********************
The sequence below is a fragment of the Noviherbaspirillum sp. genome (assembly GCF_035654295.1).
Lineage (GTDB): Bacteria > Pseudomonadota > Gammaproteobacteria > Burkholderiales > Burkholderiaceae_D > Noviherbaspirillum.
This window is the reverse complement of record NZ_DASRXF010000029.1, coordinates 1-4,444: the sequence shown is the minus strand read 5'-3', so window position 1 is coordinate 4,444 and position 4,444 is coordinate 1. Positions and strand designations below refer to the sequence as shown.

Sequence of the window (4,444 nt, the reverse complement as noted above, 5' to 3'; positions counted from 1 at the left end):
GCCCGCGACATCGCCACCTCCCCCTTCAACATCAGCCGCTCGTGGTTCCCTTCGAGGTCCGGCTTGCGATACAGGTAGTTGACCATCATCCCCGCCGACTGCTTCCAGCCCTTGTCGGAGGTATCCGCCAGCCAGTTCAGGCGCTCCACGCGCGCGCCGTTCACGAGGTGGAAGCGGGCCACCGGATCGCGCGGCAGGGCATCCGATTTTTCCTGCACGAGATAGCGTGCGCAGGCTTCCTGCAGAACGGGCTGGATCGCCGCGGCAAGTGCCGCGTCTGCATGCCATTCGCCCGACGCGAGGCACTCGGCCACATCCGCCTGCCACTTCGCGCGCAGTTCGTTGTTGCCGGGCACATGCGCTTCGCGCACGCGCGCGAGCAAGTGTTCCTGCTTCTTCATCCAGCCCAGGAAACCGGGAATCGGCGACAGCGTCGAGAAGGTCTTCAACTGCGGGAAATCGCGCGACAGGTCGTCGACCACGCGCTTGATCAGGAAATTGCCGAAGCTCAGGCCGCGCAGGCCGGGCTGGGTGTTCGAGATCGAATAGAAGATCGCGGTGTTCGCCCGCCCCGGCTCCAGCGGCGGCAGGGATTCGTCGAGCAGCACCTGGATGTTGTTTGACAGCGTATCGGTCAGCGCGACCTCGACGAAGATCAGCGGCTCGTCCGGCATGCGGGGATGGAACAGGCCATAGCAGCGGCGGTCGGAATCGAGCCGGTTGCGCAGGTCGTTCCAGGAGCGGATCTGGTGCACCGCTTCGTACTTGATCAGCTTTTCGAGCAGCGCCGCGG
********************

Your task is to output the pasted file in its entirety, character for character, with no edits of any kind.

The sequence below is a fragment of the Noviherbaspirillum sp. genome (assembly GCF_035654295.1).
Lineage (GTDB): Bacteria > Pseudomonadota > Gammaproteobacteria > Burkholderiales > Burkholderiaceae_D > Noviherbaspirillum.
This window is the reverse complement of record NZ_DASRXF010000029.1, coordinates 1-4,444: the sequence shown is the minus strand read 5'-3', so window position 1 is coordinate 4,444 and position 4,444 is coordinate 1. Positions and strand designations below refer to the sequence as shown.

Sequence of the window (4,444 nt, the reverse complement as noted above, 5' to 3'; positions counted from 1 at the left end):
GCCCGCGACATCGCCACCTCCCCCTTCAACATCAGCCGCTCGTGGTTCCCTTCGAGGTCCGGCTTGCGATACAGGTAGTTGACCATCATCCCCGCCGACTGCTTCCAGCCCTTGTCGGAGGTATCCGCCAGCCAGTTCAGGCGCTCCACGCGCGCGCCGTTCACGAGGTGGAAGCGGGCCACCGGATCGCGCGGCAGGGCATCCGATTTTTCCTGCACGAGATAGCGTGCGCAGGCTTCCTGCAGAACGGGCTGGATCGCCGCGGCAAGTGCCGCGTCTGCATGCCATTCGCCCGACGCGAGGCACTCGGCCACATCCGCCTGCCACTTCGCGCGCAGTTCGTTGTTGCCGGGCACATGCGCTTCGCGCACGCGCGCGAGCAAGTGTTCCTGCTTCTTCATCCAGCCCAGGAAACCGGGAATCGGCGACAGCGTCGAGAAGGTCTTCAACTGCGGGAAATCGCGCGACAGGTCGTCGACCACGCGCTTGATCAGGAAATTGCCGAAGCTCAGGCCGCGCAGGCCGGGCTGGGTGTTCGAGATCGAATAGAAGATCGCGGTGTTCGCCCGCCCCGGCTCCAGCGGCGGCAGGGATTCGTCGAGCAGCACCTGGATGTTGTTTGACAGCGTATCGGTCAGCGCGACCTCGACGAAGATCAGCGGCTCGTCCGGCATGCGGGGATGGAACAGGCCATAGCAGCGGCGGTCGGAATCGAGCCGGTTGCGCAGGTCGTTCCAGGAGCGGATCTGGTGCACCGCTTCGTACTTGATCAGCTTTTCGAGCAGCGCCGCGG